Black 47's Kirwan puts faith in music
June 18, 2003
ARTS & LIFESTYLE
Article by LARRY KATZ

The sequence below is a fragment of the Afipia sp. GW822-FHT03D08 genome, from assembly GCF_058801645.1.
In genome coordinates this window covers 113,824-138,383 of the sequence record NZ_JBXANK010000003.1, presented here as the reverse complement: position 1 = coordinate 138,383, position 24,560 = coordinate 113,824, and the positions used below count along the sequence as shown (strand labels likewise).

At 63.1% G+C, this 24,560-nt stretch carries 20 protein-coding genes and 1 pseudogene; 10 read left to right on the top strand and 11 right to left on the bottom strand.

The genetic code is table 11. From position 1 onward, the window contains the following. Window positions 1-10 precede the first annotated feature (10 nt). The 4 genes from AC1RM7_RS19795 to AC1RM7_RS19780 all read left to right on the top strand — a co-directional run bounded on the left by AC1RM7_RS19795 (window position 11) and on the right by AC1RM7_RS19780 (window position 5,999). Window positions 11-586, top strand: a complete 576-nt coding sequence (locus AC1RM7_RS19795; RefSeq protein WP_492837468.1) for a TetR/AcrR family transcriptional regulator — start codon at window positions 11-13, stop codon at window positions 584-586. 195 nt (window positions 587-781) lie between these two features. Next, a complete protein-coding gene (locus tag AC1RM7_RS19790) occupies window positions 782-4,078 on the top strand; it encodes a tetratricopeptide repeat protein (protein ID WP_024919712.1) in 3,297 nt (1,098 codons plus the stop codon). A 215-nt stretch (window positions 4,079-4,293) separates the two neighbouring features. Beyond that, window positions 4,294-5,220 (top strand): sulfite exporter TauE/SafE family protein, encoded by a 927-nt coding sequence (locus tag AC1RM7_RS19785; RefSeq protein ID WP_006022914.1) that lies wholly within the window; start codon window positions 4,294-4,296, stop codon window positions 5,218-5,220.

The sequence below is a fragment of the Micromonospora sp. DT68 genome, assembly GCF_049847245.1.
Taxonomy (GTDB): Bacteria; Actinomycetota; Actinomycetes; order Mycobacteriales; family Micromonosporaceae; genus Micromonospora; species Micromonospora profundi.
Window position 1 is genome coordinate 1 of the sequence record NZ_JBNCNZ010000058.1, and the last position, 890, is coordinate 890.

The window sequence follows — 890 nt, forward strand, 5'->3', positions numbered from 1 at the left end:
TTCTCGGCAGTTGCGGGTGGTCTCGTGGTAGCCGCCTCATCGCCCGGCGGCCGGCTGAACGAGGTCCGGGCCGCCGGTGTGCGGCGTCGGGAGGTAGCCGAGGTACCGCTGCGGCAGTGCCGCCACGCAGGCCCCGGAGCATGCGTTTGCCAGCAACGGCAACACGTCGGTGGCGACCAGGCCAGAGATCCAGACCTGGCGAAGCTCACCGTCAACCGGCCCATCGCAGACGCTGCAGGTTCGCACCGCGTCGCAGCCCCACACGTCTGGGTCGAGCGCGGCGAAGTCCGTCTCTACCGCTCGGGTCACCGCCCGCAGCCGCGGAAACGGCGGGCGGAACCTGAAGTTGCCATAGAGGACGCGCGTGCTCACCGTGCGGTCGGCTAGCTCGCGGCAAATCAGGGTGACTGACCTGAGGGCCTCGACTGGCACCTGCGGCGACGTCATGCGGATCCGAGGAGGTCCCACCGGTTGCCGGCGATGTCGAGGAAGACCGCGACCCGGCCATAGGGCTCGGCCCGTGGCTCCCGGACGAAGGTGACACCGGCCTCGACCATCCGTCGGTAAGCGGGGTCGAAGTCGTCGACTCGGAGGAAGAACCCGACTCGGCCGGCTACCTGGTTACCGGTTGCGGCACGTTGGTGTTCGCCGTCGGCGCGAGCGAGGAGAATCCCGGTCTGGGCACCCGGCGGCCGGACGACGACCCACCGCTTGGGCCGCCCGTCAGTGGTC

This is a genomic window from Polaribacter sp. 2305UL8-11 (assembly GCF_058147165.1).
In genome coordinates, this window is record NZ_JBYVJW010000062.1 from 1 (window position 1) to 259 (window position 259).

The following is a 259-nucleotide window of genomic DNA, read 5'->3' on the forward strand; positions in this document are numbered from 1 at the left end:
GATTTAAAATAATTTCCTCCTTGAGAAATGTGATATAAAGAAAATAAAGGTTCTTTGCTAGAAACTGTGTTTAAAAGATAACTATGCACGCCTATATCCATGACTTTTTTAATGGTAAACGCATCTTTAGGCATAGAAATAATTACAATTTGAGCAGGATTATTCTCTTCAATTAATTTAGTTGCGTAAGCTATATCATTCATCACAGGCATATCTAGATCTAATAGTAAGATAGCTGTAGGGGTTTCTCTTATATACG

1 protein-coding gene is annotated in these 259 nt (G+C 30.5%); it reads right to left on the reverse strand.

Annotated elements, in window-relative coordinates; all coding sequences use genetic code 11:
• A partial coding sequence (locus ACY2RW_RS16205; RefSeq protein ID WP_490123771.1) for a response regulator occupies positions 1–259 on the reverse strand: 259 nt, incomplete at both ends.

Black 47's Kirwan puts faith in music The notion that music can change the world is more than idealistic malarkey to Larry Kirwan. It's the reason Kirwan, leader of the Irish-American rock band Black 47, pushed ahead with his idea for the American Fleadh, a tour coming Saturday to the FleetBoston Pavilion that gathers a half- dozen bands with Irish roots. It's also the underlying belief of his first novel, "Liverpool Fantasy" (Thunder's Mouth Press, $14.95), a book that asks a deeply intriguing question: What would have happened to John, Paul, George, Ringo and the world we live in if the Beatles had broken up in 1962. "When I think back to when I was growing up in Wexford in Ireland," Kirwan says from his home in lower Manhattan, "everything was black and white before the Beatles. Then they came along and it all became color. `Please Please Me' blew Ireland and England away. The Beatles changed everything. From then on it was just cool to be young and not get married and not get a job and to do what you wanted to do." But in "Liverpool Fantasy," based on a play he wrote in the mid- '80s, Kirwan imagines what might have been had the Beatles not "changed everything." In the book's opening, set in 1962, an angry John Lennon quits the band when the Beatles' record company insists on the release of the sugary show tune "Till There Was You" as a single instead of "Please Please Me." George Harrison and Ringo Starr return home with Lennon, while practical Paul McCartney heads to America to embark on a career in show biz. Flash forward to the late '80s. A bitter John is living on the dole in Liverpool. He's still pals with Ringo, who's plugging away on drums with Gerry and the Pacemakers. George is a Jesuit priest suffering a crisis of faith. And then Paul McCartney, an aging Las Vegas entertainer better known as Paul Montana, decides to visit his old mates for the first time in 25 years to suggest a reunion. "I started writing `Liverpool Fantasy' because of something I read," Kirwan says, "something where it said that John would have been a success in any field at any time regardless of the Beatles. "Being a fan, I went along with that at first. Then I began to think, `No, he wouldn't.' Because I knew a lot of John Lennons growing up in Wexford. Maybe they weren't as talented as John, but they were great singers, songwriters and guitarists who had a brutal honesty combined with not-so-great people skills. I still see them around. Guys at war with the world who think they're better than everybody. I think that's what would have happened to John if there had been no Paul around to smooth out the rough edges." But in "Liverpool Fantasy," Kirwan does more than create an alternate universe in which the four Beatles live out much different lives. He sees a different England. Without the Beatles leading a cultural revolution to the tune of "All You Need Is Love," Kirwan envisions the rise of politician Enoch Powell's National Front party leading Britain - and John's son Julian - to embracing a nightmarish fascism. "My point," Kirwan says, "is that if there had been no swinging London, if the Beatles hadn't been kings of the world at the time, unleashing all these possibilites for everyone . . . the National Front would have become a much more powerful force. At that point in time, the Beatles had a huge effect. They did change the world." Kirwan's belief in the power of music takes another form with his band Black 47 and his brainchild, the American Fleadh (pronounced flah). "A fleadh is a generic term for `getting together with music' in Gaelic," he says. "We played all of the Guinness Fleadhs, which ended a few years ago. It was a great thing, but I wanted to take it down to a manageable size so we could tour across the country with five or six great live bands and give people a show you don't need an American Express card to pay for. "The one unifying theme is that all the bands have a connection to Irish music. But each one puts a different spin on it. Flogging Molly have a punk, hard-core Pogues-ish feel. Hothouse Flowers have a blue-eyed soul feel in the best possible sense. The Saw Doctors have a tremendous pop and folk rock sensibility. Eileen Ivers and Immigrant Soul have added Americana roots to the music along with Eileen's virtuoso appeal on the violin. The Prodigals bring a jig punk feel to it. "As for Black 47, we bring the political side and the reggae and rock." Kirwan says with a laugh. "And general mayhem." Will the American Fleadh change people's lives? Kirwan believes it will at least strike a blow at a modern electronic dictator. "Television has already taken over, hasn't it?" he says. "Live music is one of the few antidotes we have to the creeping apathy that comes from watching TV. Getting people together is important. It's all over unless we get people out there." American Fleadh, Saturday at 7 p.m. at the FleetBoston Pavilion. Tickets are $30-35. Call 617-931-2000. E-mail: firstname.lastname@example.org Larry Katz Executive Arts Editor Boston Herald One Herald Square Boston MA 02118 617-619-6483Copyright (c) 2003 Bell & Howell Information and Learning Company. All rights reserved.